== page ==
Posts Tagged ‘natori’
Maz and I have finished the bulk of our lessons here in Japan. Negotiating the etiquette of the Japanese traditional music world and living up to my teacher’s high expectations is always a bit nerve wracking. But this time in Japan has been particularly useful and a major step for me as a player.
This has to be the most work I’ve ever done for a single piece of music. But it’s looking like we’ll be ready for Yobu on November 8!
First a word on Maz…
Anyone ever see that movie? Pretty fun movie if you’ve ever lived in Tokyo. I’m not really that lost in translation, but it’s always a challenge being in Japan.
I got here on Sunday and now it’s Wednesday evening in Japan. We’re leaving tomorrow already! Crazy…
I miss Japan! Wish I could be here longer, but it’s soooo expensive! The food is damn good here as well… hard to go back to the Japanese food in LA…
I’m going to leave most of the posting for Kris to do since I’m basically here for him. I came here to take a lesson from Kikuyu-sensei who has her natori in the taiko realm of nagauta. I learned the piece “Taiko No Kyoku” that we’re going to perform for On Ensemble ’08 : Yobu, but I don’t know the form very well, so I needed some guidance. As you all know, Kris is getting his natori (stage name) for shamisen (Japanese banjo-type instrument), and is here to continue his studies. We’re going to bring his sensei over for our concert and present this piece and his natori. Please come support his cause. This is a huge deal.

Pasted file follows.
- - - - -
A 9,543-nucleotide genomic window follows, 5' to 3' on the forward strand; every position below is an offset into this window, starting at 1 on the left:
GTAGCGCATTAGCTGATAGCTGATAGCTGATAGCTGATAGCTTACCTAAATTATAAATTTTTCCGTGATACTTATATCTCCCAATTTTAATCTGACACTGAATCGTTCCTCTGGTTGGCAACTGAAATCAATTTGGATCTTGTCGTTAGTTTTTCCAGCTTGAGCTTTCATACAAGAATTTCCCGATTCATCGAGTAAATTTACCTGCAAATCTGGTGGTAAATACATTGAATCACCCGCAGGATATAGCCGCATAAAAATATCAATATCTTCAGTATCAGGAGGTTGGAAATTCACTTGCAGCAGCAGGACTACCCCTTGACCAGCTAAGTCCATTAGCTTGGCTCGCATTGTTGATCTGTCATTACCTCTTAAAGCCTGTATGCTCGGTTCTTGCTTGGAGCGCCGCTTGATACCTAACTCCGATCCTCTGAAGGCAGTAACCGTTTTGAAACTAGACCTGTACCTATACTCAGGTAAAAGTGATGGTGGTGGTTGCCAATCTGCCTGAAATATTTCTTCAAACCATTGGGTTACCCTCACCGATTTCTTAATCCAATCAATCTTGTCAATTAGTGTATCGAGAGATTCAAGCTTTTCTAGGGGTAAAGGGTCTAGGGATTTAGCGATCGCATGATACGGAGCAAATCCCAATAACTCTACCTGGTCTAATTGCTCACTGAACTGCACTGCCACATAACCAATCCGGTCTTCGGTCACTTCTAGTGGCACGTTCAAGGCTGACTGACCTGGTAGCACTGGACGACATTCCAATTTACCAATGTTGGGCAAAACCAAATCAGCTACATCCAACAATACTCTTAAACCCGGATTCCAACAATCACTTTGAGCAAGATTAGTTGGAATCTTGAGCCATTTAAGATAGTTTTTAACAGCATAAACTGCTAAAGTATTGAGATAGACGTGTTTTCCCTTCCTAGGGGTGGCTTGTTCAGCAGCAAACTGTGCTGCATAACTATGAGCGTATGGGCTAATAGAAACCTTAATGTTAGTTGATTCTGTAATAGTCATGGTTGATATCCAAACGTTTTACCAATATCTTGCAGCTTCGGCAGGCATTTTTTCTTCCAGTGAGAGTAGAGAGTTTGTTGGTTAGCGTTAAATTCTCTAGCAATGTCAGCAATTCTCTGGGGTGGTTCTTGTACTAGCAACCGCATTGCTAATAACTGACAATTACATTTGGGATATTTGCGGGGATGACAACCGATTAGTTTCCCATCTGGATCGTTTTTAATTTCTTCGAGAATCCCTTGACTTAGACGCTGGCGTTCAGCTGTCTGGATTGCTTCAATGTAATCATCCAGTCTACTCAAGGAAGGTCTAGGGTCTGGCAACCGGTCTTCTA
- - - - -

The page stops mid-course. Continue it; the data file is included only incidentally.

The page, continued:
Check back for Kris’ update!
I caught up with some good friends on this trip too! Thanks for coming out and seeing us/me!
While I’m here gigging with Hiroshima, Maz is in Mexico performing with Taikoproject and Kris is in Japan preparing for his natori debut at ON Ensemble ’08: YOBU. After Mexico Maz will join Kris in Japan for more preparation. We’re really proud of Kris as he accomplishes something only a few people outside of Japan have done. Receiving a professional stage name (natori) from a traditional school is no small matter and very rare in nagauta for someone outside of Japan. Here in Los Angeles there are several high quality Nihon Buyo (Japanese dance) schools, like the Azuma-ryu led by Madame Sumako Azuma, that have strong ties to their parent school in Japan and regularly see dancers receive their natori but there aren’t strong nagauta schools where someone can get high quality training in Los Angeles.
If you want a natori in nagauta you really have to go to Japan and make contacts there. That’s what Kenny Endo did, he spent ten years in Japan studying nagauta and receiving his natori and became the first non-Japanese national to receive his natori in nagauta percussion. Kris is going to receive his natori in nagauta shamisen and we don’t know if he’s the first but he will definitely be one of a very very few non-Japanese nationals to have done so.
YOBU is extra special for us because Kris will be receiving his natori for nagauta shamisen! Kris’ sensei Kineya Katsuyukie will be flying from Japan to perform with Kris in his natori debut. Getting a natori (professional stage name) from a nagauta school is a big deal. There are only few artists in the United States with a natori in nagauta and the only taiko player in the United States with a natori is the legendary taiko pioneer Kenny Endo. We’re very proud of Kris as he makes a bit of taiko history and hope you’ll be there to celebrate with us!
ON ’08 : YOBU
Saturday, November 8th, 8pm
Aratani/Japan America Theater
244 S San Pedro St
Los Angeles CA 90012
Box Office: (213) 680-3700
$30 Orchestra/$25 Balcony
$25/$20 for JACCC Members, Seniors, Students, and Groups of 10+